by Cheri Chesley
It's funny how life experiences can color our perspectives. I had an inkling of a "writerly" post for today, but last night something happened that will make this more of a spiritual post. This is more about the LDS than Writers in our blog's title.
One of the things I've had to get used to since our move to OK is that our new house has two antiquated gas heaters in the bathrooms. The other day I went to my husband and asked him to please show me how to light them so that we aren't always at the mercy of him being home to bring warmth to certain areas of the house. Mind you, I've had experience with gas stoves, gas ovens--including the kind I had to light myself. I'm not a wimp; I can do this.
Sometimes I try too hard.
Last night, I went to light the heater in our bathroom because it is the only thing that warms our bedroom. Except I stuck the lighter in too far, and, without thinking, pulled it out slowly to reach the gas. The gas had only a few seconds to pool right there, but that was enough.
Suddenly, all I see is a fireball billowing right at my face. I pull back and extinguish the lighter at the same time. In my peripheral vision, I can see flames and hear my hair burning. I stamp it out with my hands. Hair burns fast, but it's easy to put out. A high school friend who smoked taught me that.
I looked in the mirror to assess two things--one, was I "OUT", and two, how bad did I burn? Heavenly Father gave me a gift, or talent, if you want to view it that way, in that I never panic in the moment of crisis. Many of us have this; I'm so grateful for maintaining my presence of mind in critical moments. We've all seen the viral videos of people absolutely taken by panic when they need to take action. We usually laugh, as is the video's intent.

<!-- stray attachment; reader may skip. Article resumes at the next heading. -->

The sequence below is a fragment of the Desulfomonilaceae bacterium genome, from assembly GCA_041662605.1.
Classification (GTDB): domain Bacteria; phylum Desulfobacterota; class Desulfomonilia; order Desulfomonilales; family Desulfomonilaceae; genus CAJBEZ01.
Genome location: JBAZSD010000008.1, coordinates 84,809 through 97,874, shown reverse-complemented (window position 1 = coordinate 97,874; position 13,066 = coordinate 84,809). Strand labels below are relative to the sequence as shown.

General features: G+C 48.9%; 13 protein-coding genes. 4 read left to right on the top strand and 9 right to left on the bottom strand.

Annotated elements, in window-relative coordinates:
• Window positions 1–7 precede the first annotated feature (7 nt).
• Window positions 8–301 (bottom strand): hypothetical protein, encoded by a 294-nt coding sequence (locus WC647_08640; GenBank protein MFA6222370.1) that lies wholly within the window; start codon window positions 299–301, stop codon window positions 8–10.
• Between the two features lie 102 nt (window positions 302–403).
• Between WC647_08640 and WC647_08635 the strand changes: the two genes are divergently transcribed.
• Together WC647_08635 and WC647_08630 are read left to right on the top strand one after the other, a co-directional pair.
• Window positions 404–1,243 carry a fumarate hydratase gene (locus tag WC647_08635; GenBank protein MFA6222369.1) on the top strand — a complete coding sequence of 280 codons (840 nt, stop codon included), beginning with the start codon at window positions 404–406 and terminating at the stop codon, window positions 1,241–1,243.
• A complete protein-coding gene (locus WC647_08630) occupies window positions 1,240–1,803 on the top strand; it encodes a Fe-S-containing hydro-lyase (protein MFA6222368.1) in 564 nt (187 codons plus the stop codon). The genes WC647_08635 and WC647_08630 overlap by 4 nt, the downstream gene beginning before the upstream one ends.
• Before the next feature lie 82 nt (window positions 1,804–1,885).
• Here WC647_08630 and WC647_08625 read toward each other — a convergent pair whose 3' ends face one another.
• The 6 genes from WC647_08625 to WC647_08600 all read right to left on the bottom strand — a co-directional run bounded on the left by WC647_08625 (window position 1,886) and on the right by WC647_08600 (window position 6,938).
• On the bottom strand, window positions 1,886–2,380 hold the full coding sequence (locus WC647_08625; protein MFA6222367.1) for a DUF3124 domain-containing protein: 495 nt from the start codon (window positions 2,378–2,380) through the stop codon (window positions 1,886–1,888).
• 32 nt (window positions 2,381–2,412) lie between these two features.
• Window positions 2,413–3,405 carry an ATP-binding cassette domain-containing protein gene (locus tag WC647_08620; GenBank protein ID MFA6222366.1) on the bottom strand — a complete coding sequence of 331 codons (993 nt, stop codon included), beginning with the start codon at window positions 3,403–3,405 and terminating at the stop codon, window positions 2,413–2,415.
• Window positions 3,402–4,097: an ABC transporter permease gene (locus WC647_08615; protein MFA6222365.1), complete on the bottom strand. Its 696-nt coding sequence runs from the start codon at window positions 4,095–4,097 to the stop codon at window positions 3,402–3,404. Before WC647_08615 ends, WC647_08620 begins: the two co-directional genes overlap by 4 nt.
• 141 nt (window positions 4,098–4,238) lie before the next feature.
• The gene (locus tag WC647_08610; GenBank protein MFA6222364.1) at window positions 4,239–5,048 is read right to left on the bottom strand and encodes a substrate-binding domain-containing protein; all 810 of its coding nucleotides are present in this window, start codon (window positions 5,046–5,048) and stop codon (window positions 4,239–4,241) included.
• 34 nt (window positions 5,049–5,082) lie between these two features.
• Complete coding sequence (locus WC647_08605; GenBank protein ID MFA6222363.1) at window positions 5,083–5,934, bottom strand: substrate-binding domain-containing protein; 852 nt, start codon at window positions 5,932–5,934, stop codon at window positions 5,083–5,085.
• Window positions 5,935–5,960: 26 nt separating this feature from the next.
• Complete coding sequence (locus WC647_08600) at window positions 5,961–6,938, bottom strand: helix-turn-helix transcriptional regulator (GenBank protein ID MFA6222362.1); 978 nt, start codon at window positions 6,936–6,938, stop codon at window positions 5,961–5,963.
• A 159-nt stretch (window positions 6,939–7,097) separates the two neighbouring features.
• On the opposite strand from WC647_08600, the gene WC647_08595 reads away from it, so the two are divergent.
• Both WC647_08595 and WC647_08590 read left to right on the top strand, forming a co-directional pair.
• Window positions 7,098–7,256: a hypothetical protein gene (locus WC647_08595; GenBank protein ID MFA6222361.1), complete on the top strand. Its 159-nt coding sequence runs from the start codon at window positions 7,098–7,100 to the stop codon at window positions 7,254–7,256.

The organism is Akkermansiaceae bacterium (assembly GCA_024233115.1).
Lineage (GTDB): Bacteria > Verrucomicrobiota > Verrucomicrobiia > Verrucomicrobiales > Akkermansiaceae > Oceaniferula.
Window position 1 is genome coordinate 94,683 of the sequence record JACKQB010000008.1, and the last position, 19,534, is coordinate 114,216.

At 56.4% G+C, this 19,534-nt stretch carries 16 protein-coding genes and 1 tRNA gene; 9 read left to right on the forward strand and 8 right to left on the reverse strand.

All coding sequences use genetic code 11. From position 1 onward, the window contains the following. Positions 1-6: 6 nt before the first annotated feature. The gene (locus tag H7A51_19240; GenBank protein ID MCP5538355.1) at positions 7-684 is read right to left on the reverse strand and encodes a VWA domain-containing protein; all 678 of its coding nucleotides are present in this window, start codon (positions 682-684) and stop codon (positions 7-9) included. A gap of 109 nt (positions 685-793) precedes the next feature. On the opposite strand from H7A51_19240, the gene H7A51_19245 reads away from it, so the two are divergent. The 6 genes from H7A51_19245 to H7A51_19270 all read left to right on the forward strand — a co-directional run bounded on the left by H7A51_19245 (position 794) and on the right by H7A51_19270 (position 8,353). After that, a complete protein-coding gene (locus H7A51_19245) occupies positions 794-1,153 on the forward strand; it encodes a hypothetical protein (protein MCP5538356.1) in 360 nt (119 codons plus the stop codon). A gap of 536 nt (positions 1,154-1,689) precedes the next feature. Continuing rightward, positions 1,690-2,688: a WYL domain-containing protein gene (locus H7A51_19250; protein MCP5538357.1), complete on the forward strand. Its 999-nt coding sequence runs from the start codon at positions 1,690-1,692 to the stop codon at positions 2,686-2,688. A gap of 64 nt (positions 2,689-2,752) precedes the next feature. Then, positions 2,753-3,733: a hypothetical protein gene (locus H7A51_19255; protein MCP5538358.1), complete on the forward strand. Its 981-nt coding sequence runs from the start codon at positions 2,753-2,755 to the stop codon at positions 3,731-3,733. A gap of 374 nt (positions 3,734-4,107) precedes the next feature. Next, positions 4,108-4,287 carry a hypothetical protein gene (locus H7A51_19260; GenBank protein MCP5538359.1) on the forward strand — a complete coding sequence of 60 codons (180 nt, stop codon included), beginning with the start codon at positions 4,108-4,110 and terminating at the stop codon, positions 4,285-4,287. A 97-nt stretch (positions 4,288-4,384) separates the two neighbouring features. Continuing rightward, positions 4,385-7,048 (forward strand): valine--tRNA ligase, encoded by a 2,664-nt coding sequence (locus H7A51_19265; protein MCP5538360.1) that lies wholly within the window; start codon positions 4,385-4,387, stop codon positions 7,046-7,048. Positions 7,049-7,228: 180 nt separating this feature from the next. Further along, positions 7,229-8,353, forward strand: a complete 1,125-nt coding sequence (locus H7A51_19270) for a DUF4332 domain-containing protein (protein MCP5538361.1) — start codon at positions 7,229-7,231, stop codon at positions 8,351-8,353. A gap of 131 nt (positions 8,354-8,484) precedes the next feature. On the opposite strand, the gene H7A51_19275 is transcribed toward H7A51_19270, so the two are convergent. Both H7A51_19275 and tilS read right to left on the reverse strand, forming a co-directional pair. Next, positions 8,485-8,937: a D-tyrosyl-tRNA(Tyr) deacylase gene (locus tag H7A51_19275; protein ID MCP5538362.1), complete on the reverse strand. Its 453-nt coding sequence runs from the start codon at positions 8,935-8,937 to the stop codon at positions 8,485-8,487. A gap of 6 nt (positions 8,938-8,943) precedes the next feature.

There is extensive damage to my hair, of course only in the front because I was leaning over the heater while attempting to light it. I was growing out my bangs. A trip to the salon today will determine if that's still going to happen. My eyebrows are slightly singed, as are my eyelashes.
My eyelashes. Less than half an inch from my eyes. My husband stares at me a bit longer than necessary. "What?" I ask, thinking the singed and burned hair must look stupid. "I'm so glad you didn't lose your eyes," he says.
It didn't take long to feel profound gratitude to my Heavenly Father that things were not significantly worse. I don't even have a "sunburn." And we're taking a trip to the salon today, not the doctor's office. We didn't spend last night in the ER. My plans to write this December have not been put on hold.
And I do still have most of my hair.
I get a little tingly when I think of that moment, when the fireball was coming right at me. I know in that moment I was being protected. I felt it. Were there hands on my shoulders, pulling me back? I can't say for certain, but I will tell you that was the most crowded tiny bathroom I've ever been alone in.
Thank you, Father, for looking out for me when I wasn't. I really appreciate it.
And I told my husband, from now on, lighting the heaters is HIS job. ;)